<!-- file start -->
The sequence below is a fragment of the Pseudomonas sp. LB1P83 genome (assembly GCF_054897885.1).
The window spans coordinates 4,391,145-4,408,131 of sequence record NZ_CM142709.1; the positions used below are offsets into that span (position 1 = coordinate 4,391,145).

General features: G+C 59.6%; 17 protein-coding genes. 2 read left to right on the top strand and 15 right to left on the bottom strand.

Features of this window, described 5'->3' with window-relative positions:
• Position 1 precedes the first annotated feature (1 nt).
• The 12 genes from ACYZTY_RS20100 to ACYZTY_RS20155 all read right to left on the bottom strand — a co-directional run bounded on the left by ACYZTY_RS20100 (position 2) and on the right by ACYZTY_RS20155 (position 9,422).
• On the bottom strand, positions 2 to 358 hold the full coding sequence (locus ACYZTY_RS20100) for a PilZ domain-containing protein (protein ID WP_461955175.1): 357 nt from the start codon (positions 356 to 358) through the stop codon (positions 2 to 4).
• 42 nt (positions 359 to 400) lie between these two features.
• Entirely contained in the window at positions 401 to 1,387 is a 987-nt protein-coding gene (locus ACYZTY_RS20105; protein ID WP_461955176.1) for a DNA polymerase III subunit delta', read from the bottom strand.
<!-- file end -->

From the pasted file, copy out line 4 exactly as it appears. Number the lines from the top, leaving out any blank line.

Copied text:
Features of this window, described 5'->3' with window-relative positions: